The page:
Trump’s trade talk alarms local Arizona community

Nogales, Arizona is just one city where residents are worried their local economy will suffer if Trump’s trade proposals come to fruition. Chris Dignam reports.

NOGALES, ARIZONA (Reuters) – The tall, rusted ribs of this imposing border fence separate Nogales, Arizona, from Nogales, Mexico, but the two cities are so intertwined that locals call them by a single name, “Ambos Nogales”.

Reuters interviewed more than a dozen workers, employers and city officials here – as well as ordinary residents who live on both sides of the border – and all of them share the same fear: What Trump’s tough – and often unclear – talk on trade with Mexico could do to their community’s economy.

Guillermo Valencia, a long-time customs broker and resident of Nogales, says the worst part is the lack of clarity around Trump’s plan to redo NAFTA, a point only briefly mentioned in his first speech to Congress.

GUILLERMO VALENCIA, CUSTOMS BROKER,

“It’s unsettling. It’s really unsettling that one day you hear something and then the next you hear something else and then at night you hear something else. And the next morning, you wake up and it’s completely different. So it’s a little disturbing.”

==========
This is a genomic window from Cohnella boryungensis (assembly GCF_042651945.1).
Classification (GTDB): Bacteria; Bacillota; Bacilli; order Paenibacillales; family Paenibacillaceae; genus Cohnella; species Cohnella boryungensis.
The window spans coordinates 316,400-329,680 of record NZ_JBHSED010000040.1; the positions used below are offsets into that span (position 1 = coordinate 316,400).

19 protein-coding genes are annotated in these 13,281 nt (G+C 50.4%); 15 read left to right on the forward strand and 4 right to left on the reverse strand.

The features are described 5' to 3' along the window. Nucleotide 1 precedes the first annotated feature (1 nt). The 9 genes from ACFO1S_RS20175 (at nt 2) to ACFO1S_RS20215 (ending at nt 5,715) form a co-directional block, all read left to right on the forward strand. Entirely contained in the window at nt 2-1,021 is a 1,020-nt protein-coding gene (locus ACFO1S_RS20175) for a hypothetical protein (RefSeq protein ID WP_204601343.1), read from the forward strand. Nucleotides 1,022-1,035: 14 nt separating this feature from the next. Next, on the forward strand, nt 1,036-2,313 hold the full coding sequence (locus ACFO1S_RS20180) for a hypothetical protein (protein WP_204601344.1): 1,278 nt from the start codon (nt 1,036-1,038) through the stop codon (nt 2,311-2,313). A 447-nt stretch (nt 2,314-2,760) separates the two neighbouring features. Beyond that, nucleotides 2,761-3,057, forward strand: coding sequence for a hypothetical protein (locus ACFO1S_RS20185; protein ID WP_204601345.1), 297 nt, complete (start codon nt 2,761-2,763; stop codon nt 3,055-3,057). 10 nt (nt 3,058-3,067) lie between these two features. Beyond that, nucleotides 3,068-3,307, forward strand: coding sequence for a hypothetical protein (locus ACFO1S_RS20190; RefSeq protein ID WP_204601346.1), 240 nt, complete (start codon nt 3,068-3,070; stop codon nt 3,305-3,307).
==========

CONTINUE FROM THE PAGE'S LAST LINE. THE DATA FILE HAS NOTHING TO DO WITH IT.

John Doyle – the mayor of Nogales, Arizona – held a press conference with the mayor of Nogales, Mexico in January to express their concerns over Trump’s immigration plan and talk of a border tax.

JOHN DOYLE, MAYOR OF NOGALES, ARIZONA,

“You know, what would happen is – on a 20 percent tax – they’re just going to pass it on. And you know who’s going to end up paying it? The people of the United States.” And prices are going to be outrageous.”

Restaurant and store owners, too, say any kind of import tax would make already hard times even harder.

KARLA GALINDO, CO-OWNER OF RANCHO GRANDE RESTAURANT,

“It would be a huge, huge impact. If they would raise those prices, it wouldn’t be convenient to be open anymore.”

Karla Galindo owns the Rancho Grande restaurant on the edge of this Arizona town with her husband. They buy most of their produce from Mexico and says she and other local business owners have already seen their sales fall since Trump took office.

KARLA GALINDO, CO-OWNER OF RANCHO GRANDE RESTAURANT,

“People are getting in their minds, that many bad things will happen and many people are scared.”


Associated Links

  • Trump
  • Twin cities
  • Geography of the United States
  • Geography of Arizona
  • Geography of Mexico
  • Nogales
  • Arizona

  • Facebooktwittergoogle_plusredditpinterestlinkedinmail

    Leave a Reply